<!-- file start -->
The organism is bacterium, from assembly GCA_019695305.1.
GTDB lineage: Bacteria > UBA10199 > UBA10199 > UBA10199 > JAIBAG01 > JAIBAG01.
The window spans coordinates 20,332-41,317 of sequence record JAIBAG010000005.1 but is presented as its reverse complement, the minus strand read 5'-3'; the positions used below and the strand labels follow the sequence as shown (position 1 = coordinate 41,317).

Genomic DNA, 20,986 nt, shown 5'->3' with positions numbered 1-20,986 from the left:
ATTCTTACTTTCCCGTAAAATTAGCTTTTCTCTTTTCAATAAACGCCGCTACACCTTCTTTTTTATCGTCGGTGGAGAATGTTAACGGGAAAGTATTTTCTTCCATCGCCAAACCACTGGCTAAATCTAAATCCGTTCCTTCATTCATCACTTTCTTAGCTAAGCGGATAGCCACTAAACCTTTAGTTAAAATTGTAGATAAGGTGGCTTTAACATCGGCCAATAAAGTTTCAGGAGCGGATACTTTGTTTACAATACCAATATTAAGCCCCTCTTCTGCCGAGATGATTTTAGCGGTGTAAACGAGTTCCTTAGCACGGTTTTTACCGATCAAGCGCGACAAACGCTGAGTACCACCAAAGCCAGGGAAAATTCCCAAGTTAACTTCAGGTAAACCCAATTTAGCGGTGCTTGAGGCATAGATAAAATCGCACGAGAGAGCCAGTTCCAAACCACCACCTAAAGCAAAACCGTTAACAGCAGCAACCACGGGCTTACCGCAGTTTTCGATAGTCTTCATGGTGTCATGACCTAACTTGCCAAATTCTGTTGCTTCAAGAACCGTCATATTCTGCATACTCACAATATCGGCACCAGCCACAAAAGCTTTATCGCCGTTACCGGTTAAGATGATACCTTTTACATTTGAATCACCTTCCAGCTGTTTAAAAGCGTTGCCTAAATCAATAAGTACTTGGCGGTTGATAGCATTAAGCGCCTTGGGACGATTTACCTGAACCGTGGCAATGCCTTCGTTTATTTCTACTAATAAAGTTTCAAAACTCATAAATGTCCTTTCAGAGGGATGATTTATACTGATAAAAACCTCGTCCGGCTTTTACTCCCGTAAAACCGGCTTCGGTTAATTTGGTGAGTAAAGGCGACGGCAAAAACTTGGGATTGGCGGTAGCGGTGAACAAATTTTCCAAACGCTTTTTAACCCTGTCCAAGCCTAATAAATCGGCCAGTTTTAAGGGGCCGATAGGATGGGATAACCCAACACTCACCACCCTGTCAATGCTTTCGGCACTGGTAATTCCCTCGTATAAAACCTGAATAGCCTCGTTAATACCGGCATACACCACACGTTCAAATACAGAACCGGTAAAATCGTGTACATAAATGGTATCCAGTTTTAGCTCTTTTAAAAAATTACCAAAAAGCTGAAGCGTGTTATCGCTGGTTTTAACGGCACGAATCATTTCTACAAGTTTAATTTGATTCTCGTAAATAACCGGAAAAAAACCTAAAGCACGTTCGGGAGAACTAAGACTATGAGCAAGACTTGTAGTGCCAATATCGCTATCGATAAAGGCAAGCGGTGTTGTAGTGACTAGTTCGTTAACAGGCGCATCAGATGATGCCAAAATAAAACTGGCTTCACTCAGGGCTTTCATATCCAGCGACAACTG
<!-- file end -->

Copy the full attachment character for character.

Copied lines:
The organism is bacterium, from assembly GCA_019695305.1.
GTDB lineage: Bacteria > UBA10199 > UBA10199 > UBA10199 > JAIBAG01 > JAIBAG01.
The window spans coordinates 20,332-41,317 of sequence record JAIBAG010000005.1 but is presented as its reverse complement, the minus strand read 5'-3'; the positions used below and the strand labels follow the sequence as shown (position 1 = coordinate 41,317).

Genomic DNA, 20,986 nt, shown 5'->3' with positions numbered 1-20,986 from the left:
ATTCTTACTTTCCCGTAAAATTAGCTTTTCTCTTTTCAATAAACGCCGCTACACCTTCTTTTTTATCGTCGGTGGAGAATGTTAACGGGAAAGTATTTTCTTCCATCGCCAAACCACTGGCTAAATCTAAATCCGTTCCTTCATTCATCACTTTCTTAGCTAAGCGGATAGCCACTAAACCTTTAGTTAAAATTGTAGATAAGGTGGCTTTAACATCGGCCAATAAAGTTTCAGGAGCGGATACTTTGTTTACAATACCAATATTAAGCCCCTCTTCTGCCGAGATGATTTTAGCGGTGTAAACGAGTTCCTTAGCACGGTTTTTACCGATCAAGCGCGACAAACGCTGAGTACCACCAAAGCCAGGGAAAATTCCCAAGTTAACTTCAGGTAAACCCAATTTAGCGGTGCTTGAGGCATAGATAAAATCGCACGAGAGAGCCAGTTCCAAACCACCACCTAAAGCAAAACCGTTAACAGCAGCAACCACGGGCTTACCGCAGTTTTCGATAGTCTTCATGGTGTCATGACCTAACTTGCCAAATTCTGTTGCTTCAAGAACCGTCATATTCTGCATACTCACAATATCGGCACCAGCCACAAAAGCTTTATCGCCGTTACCGGTTAAGATGATACCTTTTACATTTGAATCACCTTCCAGCTGTTTAAAAGCGTTGCCTAAATCAATAAGTACTTGGCGGTTGATAGCATTAAGCGCCTTGGGACGATTTACCTGAACCGTGGCAATGCCTTCGTTTATTTCTACTAATAAAGTTTCAAAACTCATAAATGTCCTTTCAGAGGGATGATTTATACTGATAAAAACCTCGTCCGGCTTTTACTCCCGTAAAACCGGCTTCGGTTAATTTGGTGAGTAAAGGCGACGGCAAAAACTTGGGATTGGCGGTAGCGGTGAACAAATTTTCCAAACGCTTTTTAACCCTGTCCAAGCCTAATAAATCGGCCAGTTTTAAGGGGCCGATAGGATGGGATAACCCAACACTCACCACCCTGTCAATGCTTTCGGCACTGGTAATTCCCTCGTATAAAACCTGAATAGCCTCGTTAATACCGGCATACACCACACGTTCAAATACAGAACCGGTAAAATCGTGTACATAAATGGTATCCAGTTTTAGCTCTTTTAAAAAATTACCAAAAAGCTGAAGCGTGTTATCGCTGGTTTTAACGGCACGAATCATTTCTACAAGTTTAATTTGATTCTCGTAAATAACCGGAAAAAAACCTAAAGCACGTTCGGGAGAACTAAGACTATGAGCAAGACTTGTAGTGCCAATATCGCTATCGATAAAGGCAAGCGGTGTTGTAGTGACTAGTTCGTTAACAGGCGCATCAGATGATGCCAAAATAAAACTGGCTTCACTCAGGGCTTTCATATCCAGCGACAACTG